For a journalist having a great idea for a story or feature isn’t always enough. So how do you ensure the commissioning editor opens your email rather than others from her bulging inbox?
Louise Bolotin, one of the tutors on the NUJ’s Get Started as Freelance and Pitch and Deal courses, has a few tips. At an NUJ/Union Learning Fund event in Liverpool, she provided some very practical advice, with examples, to students and seasoned journalists alike.
You have to be able to craft a very good subject line. Keep it to about 160 characters and make it very arresting, like the billboards you see advertising newspapers."
Once the email is opened it is your job to sell the idea and why it should be you who writes it. Again, brevity is essential with well-chosen words, a brief biography and an indication that you have the contacts and case studies to make it an interesting and exciting feature.
Louise gave an example of one of her pitches. She said:
You need to understand the publication, the section it is in, the editorial style and who it is aimed at. I sent a pitch for a ranty opinion piece saying why I hated Bake Off which reflected the style I would be writing it in. The commissioning editor came back to me within minutes and thanks to the way I had set out the pitch, I had written a good part of it already."
Chris Frost, emeritus professor in journalism at John Moore University (JMU) and chair of the NUJ's ethics council, introduced the event by saying journalism is increasingly becoming a freelance trade.
It is not enough to be a talented writer, editor or photographer; to be a successful freelance you need a range of other skills to survive,” he said.
Nick McGowan-Lowe, chair of the NUJ’s freelance industrial council, said:
You need to be able to sack your clients. You have to learn that there is a point when you must walk away - if they are not paying enough or you are not happy with the deal, you have to say no.”
The golden rule for a freelance, he said, is to get it in writing.
Say what you are going to do, agree the rate and the time it will take and then do what you say you are going to do. But even if it is on a napkin, get it in writing,” he said.
Mark Whitehead is a journalist who now works in PR. He said the skills journalists have are all skills that are needed to get work in PR.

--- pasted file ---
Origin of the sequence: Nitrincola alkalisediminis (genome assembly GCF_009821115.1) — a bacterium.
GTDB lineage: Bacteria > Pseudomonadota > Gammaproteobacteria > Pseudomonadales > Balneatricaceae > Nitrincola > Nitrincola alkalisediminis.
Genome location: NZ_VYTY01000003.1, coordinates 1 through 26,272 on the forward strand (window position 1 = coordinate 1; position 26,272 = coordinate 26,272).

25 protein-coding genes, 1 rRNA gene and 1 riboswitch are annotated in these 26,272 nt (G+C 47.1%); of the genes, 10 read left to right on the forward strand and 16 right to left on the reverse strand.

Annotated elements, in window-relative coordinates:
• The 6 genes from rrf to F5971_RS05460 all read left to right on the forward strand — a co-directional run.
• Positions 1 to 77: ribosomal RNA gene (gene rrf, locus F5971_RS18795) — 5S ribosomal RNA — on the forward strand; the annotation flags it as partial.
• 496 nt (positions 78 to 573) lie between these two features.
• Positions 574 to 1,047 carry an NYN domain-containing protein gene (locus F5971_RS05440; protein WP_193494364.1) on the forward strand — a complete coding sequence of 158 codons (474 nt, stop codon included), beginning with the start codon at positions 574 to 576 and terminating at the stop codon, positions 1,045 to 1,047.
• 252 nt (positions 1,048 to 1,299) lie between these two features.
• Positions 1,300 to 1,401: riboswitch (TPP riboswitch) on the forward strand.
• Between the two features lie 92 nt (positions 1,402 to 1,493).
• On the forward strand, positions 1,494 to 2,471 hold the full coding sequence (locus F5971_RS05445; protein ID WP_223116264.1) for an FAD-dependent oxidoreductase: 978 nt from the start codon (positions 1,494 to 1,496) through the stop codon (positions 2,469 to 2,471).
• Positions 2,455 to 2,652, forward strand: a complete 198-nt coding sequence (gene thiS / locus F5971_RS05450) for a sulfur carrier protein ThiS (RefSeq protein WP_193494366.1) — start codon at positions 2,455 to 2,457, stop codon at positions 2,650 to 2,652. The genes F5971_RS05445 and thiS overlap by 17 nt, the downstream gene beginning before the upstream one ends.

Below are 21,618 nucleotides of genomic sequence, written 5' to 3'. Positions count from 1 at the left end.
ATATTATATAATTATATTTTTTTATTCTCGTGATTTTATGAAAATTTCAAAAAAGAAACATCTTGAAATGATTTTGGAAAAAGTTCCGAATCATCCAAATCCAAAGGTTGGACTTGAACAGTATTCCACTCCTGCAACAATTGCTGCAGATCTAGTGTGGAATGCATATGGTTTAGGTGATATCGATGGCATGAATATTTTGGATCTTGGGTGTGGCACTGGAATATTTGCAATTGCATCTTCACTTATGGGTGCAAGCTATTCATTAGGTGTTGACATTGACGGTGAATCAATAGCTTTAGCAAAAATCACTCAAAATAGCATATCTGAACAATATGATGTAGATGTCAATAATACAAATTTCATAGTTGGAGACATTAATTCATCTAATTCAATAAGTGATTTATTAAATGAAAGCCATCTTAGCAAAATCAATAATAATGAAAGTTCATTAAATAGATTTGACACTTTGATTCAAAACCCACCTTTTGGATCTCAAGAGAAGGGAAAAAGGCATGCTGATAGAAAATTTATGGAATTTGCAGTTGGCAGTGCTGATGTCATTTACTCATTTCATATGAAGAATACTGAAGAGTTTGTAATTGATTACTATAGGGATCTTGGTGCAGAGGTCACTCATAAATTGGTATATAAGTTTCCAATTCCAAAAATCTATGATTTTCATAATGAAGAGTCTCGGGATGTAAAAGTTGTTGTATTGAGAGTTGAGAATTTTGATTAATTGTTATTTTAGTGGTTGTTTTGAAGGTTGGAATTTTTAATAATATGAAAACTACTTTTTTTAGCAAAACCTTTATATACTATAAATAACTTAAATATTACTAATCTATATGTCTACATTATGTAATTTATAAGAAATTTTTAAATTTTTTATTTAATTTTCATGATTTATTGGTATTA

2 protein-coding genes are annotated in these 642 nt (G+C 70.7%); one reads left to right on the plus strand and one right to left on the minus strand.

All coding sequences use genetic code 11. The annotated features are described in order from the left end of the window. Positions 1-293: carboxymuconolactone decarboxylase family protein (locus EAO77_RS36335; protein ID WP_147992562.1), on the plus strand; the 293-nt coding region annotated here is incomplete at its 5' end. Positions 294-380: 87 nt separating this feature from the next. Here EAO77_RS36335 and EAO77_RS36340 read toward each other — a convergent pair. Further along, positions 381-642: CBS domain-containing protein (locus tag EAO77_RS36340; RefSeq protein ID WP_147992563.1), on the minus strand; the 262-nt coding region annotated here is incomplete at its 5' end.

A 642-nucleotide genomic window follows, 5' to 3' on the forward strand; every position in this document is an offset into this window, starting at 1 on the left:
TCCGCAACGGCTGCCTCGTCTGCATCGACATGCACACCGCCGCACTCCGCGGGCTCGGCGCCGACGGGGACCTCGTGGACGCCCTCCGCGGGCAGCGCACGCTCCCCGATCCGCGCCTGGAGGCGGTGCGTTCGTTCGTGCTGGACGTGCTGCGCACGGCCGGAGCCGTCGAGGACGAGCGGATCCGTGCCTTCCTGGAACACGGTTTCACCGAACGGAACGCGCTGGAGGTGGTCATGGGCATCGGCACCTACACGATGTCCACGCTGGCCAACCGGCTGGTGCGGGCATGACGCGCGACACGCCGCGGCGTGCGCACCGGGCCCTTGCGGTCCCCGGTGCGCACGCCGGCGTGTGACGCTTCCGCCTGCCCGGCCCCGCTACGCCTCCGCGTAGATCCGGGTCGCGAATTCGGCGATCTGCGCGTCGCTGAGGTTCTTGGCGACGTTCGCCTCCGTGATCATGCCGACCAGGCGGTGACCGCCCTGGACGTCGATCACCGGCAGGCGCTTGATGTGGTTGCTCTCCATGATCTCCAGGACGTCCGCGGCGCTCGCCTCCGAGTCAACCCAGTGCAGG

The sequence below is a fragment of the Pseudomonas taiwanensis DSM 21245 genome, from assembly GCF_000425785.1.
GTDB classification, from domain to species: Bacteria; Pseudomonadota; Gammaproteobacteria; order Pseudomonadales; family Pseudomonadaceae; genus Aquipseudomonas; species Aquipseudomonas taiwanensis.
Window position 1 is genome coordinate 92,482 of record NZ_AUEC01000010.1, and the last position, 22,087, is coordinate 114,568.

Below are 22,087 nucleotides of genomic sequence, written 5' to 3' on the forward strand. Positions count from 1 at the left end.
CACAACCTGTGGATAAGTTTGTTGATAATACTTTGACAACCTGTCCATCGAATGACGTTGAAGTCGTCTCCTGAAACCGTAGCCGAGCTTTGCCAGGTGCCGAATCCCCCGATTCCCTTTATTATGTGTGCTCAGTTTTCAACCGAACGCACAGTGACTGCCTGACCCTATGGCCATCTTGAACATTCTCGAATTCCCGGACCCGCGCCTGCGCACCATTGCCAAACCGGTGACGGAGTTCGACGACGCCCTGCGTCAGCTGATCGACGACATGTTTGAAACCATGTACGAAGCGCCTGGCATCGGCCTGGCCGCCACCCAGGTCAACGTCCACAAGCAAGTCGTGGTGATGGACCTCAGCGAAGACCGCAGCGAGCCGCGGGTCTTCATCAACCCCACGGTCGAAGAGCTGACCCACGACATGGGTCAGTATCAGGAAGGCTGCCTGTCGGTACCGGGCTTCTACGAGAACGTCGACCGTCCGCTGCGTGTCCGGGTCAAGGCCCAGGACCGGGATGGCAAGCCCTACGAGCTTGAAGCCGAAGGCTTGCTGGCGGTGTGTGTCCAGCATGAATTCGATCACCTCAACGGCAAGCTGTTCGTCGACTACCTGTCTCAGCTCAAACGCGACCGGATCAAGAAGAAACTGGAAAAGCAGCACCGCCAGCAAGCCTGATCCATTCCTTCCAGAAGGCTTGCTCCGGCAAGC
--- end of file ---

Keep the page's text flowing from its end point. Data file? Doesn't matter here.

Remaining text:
We can provide material that is properly written, in the right format for the right audience and we can do it quickly. Companies are beginning to understand that to have the right copy for their websites they need to use a professional.”
Tim Dawson, NUJ vice president and author of “Make ebooks Pay” ( free for NUJ members) believes ebooks are a format that journalists can use easily to self-publish their work and they are ideally suited to the trend of long-form journalism. His book provides a number of case studies showing how journalists have used ebooks to make money and how they used different techniques, such as crowdfunding and social media, to persuade people to finance their work.
Abbie Rooney, Ariane Sohrabi-Shiraz and Ashely Cusick are studying an MA in journalism and international relations at JMU. They were all enthusiastic about the event.
Our course is very theoretical and today we learned really practical information and tips,” said Abbie.
Louise Cahill is an experienced travel writer and freelance journalist, but she said she learned a lot from the sessions. She said:
It was excellent, it made me think about different options and I will certainly be investigating ebooks now.”
Joy Lewis, said:
It is difficult freelancing, there are fewer publications and rates are going down. The day has given me a real boost. It has given me the confidence to value the skills I have and it has been good to meet others and swap notes.”
Kevin Murphy and Johnny Becker are photographers who had just taken redundancy from the CN Group, formerly Cumbrian Newspapers group. Johnny had been a staff photographer for 27 years and they were both looking for advice as their careers took a new turn.
Top tips of the day
- Use LinkedIn to find out who are the commissioning editors. If you notice they have recently updated their entry, watch out they are probably looking to move on.
- Get everything in writing.
- Use networks such as the NUJ to compare information or join forums such as Journobiz
- Work out your day rate by deciding the annual income you are aiming for on the basis that your working year will be 40 weeks (to include holidays and Bank Holidays). Factor in pension and other costs.
- Always keep tabs on the money you have in the bank, in invoices yet to be collected and future commissions.
- If you are pitching on the telephone, stand up while you are speaking and smile.